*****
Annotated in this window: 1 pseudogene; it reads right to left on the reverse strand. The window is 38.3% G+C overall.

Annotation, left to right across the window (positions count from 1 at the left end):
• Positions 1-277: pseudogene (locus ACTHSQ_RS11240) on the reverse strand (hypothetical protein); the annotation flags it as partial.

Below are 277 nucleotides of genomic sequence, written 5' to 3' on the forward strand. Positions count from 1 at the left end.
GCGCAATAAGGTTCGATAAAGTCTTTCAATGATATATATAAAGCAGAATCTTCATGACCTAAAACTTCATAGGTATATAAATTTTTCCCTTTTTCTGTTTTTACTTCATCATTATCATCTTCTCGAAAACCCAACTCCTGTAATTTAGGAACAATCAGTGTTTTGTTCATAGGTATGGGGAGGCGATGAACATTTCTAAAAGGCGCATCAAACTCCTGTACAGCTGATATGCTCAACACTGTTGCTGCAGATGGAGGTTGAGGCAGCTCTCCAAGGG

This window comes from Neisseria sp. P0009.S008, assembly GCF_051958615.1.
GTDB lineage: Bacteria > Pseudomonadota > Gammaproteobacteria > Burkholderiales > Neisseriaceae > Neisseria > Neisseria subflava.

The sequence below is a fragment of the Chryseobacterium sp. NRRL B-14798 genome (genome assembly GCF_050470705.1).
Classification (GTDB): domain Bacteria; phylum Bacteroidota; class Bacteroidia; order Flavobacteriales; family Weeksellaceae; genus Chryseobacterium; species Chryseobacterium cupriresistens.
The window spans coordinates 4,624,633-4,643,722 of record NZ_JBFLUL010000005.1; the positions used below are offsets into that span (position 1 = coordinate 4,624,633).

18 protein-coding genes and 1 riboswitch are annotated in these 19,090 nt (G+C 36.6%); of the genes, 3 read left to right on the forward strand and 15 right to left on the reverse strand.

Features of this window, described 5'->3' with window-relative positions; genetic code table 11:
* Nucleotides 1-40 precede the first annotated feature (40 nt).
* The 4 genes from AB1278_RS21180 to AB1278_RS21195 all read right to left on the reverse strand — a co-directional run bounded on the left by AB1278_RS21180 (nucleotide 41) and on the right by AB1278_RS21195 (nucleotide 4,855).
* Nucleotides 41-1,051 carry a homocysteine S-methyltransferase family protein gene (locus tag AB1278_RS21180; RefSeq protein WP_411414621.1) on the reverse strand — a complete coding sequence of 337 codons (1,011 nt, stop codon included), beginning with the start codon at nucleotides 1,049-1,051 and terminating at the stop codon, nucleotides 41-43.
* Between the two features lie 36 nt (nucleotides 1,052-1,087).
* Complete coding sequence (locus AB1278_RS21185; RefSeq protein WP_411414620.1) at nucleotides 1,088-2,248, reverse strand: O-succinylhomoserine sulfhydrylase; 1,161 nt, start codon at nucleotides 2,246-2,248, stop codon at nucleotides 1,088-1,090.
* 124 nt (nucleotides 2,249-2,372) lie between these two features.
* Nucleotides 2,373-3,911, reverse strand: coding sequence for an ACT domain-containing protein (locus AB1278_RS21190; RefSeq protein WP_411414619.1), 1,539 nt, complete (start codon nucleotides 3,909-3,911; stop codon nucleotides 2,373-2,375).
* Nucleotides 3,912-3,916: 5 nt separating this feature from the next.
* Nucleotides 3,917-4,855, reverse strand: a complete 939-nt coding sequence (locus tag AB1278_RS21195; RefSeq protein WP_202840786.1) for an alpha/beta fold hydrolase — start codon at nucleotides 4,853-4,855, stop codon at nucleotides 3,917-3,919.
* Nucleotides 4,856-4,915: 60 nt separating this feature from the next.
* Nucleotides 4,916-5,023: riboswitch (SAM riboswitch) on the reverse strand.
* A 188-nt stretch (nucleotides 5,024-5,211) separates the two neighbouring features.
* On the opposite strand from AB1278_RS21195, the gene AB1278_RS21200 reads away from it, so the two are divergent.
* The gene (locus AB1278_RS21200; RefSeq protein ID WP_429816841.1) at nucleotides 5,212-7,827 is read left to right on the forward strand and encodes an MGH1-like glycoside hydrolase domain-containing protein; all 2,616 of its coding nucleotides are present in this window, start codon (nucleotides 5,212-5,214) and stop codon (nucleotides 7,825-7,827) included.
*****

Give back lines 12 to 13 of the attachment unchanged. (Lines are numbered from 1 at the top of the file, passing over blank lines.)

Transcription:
Features of this window, described 5'->3' with window-relative positions; genetic code table 11:
* Nucleotides 1-40 precede the first annotated feature (40 nt).